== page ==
Date: 24 December 2018

Strategic Investment of Romania’s Transgaz in Moldova

On November 22, 2018, a contract was signed for the construction of a natural gas pipeline network connecting the north-eastern region of Romania with Ungheni, a Moldovan town located on the border with Romania. The plan assumes that in the future the gas pipeline network will be expanded to Chisinau, the capital city of Moldova. The main investor of the project is the Romanian state-owned company Transgaz. The investment has been estimated to be worth around €152 million, of which €46 million will be covered by EU funds. This project is of strategic importance to Moldova, because it can make the country independent of gas supplies from Russia and link Chisinau with the European gas network.


As a country with close cultural ties with Moldova (e.g. a common language), Romania has been actively supporting this former Soviet Republic in its path to European integration. Infrastructure projects, including the ones in the energy sector, expand Bucharest’s influence in Moldova: not only as a country which lobbies for European integration, but also as a country which has its own attractive development plan. To clarify, Romania develops its own political capital in Moldova by supporting the government in Chisinau on such a sensitive issue as energy security. Over the last two decades, the development of relations between Chisinau and Bucharest has been regarded by the pro-Russian part of the Moldovan society as a ground for the incorporation of the Republic of Moldova into Romania. It seems that future investments in the energy sector will only strengthen pro-Romanian attitudes in the Moldovan society.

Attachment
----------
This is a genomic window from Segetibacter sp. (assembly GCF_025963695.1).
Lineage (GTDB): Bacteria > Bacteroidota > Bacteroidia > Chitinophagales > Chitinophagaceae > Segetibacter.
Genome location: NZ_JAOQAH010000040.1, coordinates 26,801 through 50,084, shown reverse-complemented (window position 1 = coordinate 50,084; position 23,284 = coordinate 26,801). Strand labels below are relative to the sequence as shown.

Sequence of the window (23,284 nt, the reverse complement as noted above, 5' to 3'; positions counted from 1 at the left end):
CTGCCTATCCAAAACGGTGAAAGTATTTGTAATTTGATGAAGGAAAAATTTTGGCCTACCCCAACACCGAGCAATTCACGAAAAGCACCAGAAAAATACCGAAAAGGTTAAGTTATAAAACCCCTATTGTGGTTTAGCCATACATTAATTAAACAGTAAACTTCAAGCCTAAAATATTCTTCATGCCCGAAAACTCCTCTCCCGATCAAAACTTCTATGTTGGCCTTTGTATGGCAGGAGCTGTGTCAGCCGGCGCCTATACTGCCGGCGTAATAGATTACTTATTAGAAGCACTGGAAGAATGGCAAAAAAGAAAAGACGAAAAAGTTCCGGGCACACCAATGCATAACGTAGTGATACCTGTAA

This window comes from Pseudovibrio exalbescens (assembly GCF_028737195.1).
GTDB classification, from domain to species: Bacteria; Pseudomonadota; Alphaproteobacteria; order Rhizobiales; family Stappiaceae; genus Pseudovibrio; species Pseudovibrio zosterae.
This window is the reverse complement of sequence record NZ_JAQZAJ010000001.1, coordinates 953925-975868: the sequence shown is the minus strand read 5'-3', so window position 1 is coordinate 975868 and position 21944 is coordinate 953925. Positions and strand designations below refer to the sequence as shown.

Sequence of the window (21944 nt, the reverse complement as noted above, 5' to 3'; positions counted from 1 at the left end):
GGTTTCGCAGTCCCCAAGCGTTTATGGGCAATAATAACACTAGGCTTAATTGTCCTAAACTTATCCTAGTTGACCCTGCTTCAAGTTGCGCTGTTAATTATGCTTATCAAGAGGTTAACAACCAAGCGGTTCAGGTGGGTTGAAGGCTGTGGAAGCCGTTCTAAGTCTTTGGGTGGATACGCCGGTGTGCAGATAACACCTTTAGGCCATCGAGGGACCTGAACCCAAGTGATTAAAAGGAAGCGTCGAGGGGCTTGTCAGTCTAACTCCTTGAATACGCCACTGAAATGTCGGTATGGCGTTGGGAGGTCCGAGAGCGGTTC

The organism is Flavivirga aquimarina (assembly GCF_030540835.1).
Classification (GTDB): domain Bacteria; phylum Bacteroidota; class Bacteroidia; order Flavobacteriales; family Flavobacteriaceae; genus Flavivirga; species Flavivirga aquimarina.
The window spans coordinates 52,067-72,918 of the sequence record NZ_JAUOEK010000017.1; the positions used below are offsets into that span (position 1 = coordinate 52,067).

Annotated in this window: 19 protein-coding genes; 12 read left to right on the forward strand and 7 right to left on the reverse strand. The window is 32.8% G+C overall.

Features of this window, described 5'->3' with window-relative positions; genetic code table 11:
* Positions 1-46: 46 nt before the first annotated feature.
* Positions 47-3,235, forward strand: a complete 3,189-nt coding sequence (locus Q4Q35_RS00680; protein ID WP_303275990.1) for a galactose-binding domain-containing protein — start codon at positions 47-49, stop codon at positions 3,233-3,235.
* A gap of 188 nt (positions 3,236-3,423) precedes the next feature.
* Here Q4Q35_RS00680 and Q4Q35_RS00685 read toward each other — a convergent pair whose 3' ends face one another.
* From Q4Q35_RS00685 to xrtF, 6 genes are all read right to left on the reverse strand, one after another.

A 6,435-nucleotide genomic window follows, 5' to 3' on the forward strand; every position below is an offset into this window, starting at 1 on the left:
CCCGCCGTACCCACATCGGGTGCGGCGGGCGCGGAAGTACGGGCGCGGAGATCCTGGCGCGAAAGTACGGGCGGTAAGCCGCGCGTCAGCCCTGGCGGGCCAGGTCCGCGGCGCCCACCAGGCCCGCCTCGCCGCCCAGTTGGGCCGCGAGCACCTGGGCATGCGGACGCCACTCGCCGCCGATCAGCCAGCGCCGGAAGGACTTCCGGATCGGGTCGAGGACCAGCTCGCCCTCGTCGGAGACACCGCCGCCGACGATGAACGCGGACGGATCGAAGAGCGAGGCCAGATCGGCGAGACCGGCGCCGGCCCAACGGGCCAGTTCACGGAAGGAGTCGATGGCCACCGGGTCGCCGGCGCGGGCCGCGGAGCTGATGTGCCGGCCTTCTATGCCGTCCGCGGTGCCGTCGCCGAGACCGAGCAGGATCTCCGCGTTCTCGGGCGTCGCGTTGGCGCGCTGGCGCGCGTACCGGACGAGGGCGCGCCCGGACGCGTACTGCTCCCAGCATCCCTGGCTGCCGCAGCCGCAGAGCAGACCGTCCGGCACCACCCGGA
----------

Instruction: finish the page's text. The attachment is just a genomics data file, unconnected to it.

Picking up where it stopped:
So far, Moldova has been practically 100% dependent on gas supplies from Russia. Such a state of affairs poses a major threat to Chisinau’s interests, because Moscow tends to use its monopoly position for political blackmail, which is certainly the case in the conflict between Moldova and Transnistria (also known as Transdniestria). It is important to emphasise that gas supplies from Russia to Transnistria, for which the Russians issue bills to Moldova, are completely out of Moldova’s control. Therefore, the diversification of natural gas supply sources would strengthen Chisinau’s position in the negotiations with the European Union. In this way, the rapprochement with the EU would not pose a risk of being completely cut off from Russia’s gas supplies and the government in Chisinau could develop a foreign policy much more independent of the Kremlin’s geopolitical vision.

It seems that apart from resolving the conflict in Transnistria, energy independence is the most important issue for maintaining a pro-European course in Moldovan politics. The constructive role of Bucharest in supporting Moldova in its efforts to integrate with European structures can only strengthen the positions of both Romania and the EU in Moldova.

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